Gargantua

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Hesperus, 2003 - Fiction - 151 pages
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As a companion volume to Pantagruel, this new edition of Gargantua continues Rabelais’ acclaimed fantasy of a mythical family of giants. Gargantua introduces Pantagruel’s father—another wondrous giant. As he tells Gargantua’s life story from his birth and education to his later life, Rabelais uses the events of the giant’s life to parody medieval and classical learning, mock traditional ecclesiastical authority, and proffer his own thoughts on humanism and society. Marked with the same warm humor, obsession with food, and scatological wit of Pantagruel, Gargantua is a further striking burlesque on Rabelais’ contemporaries and a glorious outpouring of Renaissance plenitude.

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About the author (2003)

Francois Rabelais is known through his work more than through the details of his life, which are scanty. Born in the late fifteenth century, he first chose the monastic life, then left to become a lay priest and make a career as a physician, teacher, and writer. Donald M. Frame, (1911-1991) was Professor of French at Columbia University, and a renowned translator of, and expert on, Montaigne and Moliere as well as Rabelais. Raymond C. La Charite is Professor of French at the University of Kentucky and editor of "French Forum" and French Forum Monographs.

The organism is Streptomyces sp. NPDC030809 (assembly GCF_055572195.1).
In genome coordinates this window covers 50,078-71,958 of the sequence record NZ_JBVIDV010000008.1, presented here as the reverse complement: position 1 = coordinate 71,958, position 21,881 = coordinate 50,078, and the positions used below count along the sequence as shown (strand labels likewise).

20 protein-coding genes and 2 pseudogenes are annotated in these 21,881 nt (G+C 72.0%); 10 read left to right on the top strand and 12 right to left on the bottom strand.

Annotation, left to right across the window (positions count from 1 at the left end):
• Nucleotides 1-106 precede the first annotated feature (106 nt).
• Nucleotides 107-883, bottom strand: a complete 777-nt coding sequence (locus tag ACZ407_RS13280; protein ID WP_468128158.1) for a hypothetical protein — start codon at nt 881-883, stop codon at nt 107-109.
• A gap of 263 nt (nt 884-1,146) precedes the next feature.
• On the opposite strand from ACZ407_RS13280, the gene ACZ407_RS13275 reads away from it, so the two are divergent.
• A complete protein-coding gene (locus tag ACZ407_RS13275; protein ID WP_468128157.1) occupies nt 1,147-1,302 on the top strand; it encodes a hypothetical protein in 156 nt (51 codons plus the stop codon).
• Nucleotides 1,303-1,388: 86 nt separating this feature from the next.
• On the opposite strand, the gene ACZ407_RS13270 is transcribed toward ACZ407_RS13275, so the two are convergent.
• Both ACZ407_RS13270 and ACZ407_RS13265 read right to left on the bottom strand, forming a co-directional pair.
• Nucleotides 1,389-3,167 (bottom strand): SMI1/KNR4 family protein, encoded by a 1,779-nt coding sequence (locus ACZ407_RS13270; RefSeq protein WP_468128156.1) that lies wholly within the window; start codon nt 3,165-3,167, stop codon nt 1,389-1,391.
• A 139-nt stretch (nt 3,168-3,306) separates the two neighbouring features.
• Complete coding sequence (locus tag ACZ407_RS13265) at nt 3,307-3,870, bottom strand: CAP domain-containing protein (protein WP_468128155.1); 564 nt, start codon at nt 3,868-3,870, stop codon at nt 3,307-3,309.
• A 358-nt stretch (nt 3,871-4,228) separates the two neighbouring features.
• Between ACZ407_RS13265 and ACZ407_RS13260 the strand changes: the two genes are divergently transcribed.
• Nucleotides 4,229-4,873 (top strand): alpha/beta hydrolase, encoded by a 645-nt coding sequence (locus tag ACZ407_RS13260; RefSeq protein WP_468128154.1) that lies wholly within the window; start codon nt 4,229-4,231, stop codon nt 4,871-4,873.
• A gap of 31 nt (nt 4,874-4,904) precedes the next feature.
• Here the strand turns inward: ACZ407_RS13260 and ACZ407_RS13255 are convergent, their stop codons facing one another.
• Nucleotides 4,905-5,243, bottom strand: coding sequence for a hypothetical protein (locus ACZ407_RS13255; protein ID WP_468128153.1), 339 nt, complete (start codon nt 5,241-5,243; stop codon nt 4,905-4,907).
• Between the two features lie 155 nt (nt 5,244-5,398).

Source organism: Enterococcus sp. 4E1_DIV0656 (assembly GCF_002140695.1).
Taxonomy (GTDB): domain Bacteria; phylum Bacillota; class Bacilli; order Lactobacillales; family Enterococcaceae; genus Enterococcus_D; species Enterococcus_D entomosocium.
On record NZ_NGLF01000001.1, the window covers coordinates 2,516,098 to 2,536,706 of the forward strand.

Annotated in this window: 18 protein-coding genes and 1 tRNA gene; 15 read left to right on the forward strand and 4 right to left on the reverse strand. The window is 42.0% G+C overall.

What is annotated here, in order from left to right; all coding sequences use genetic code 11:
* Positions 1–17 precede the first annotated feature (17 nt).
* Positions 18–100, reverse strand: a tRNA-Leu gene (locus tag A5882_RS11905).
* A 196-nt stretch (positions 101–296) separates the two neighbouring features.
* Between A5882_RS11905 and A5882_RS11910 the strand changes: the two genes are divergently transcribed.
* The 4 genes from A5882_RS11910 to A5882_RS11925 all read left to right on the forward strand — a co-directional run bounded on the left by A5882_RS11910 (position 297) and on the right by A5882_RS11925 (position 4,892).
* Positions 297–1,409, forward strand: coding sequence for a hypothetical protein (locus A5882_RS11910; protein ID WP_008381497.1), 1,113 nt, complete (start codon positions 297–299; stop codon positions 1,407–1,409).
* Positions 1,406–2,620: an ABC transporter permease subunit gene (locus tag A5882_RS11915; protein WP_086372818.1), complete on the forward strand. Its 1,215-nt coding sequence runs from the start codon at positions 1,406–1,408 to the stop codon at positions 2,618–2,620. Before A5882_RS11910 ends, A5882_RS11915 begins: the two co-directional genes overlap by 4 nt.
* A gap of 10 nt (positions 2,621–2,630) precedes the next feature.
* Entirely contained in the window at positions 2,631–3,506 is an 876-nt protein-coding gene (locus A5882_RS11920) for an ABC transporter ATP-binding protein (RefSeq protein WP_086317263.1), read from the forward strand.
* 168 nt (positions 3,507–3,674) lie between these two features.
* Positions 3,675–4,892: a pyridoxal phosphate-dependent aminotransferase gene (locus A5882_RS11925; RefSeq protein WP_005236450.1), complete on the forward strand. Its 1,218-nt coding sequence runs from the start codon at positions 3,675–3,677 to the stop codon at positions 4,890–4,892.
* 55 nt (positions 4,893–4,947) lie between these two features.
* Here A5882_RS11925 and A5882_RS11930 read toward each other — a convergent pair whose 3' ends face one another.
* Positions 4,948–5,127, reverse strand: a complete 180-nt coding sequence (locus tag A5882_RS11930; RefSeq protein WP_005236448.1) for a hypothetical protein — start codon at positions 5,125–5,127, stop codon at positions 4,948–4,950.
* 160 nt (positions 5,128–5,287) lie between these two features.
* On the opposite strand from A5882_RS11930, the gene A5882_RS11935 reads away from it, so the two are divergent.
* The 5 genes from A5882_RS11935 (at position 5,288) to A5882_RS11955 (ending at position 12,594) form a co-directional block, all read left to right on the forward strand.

Andrew Brown is a medical doctor and radiologist turned scientific biographer. His biography of Sir James Chadwick, discoverer of the neutron, 'The Neutron and the Bomb', was published by Oxford University Press in 1997. He has also published a number of scientific papers and articles.

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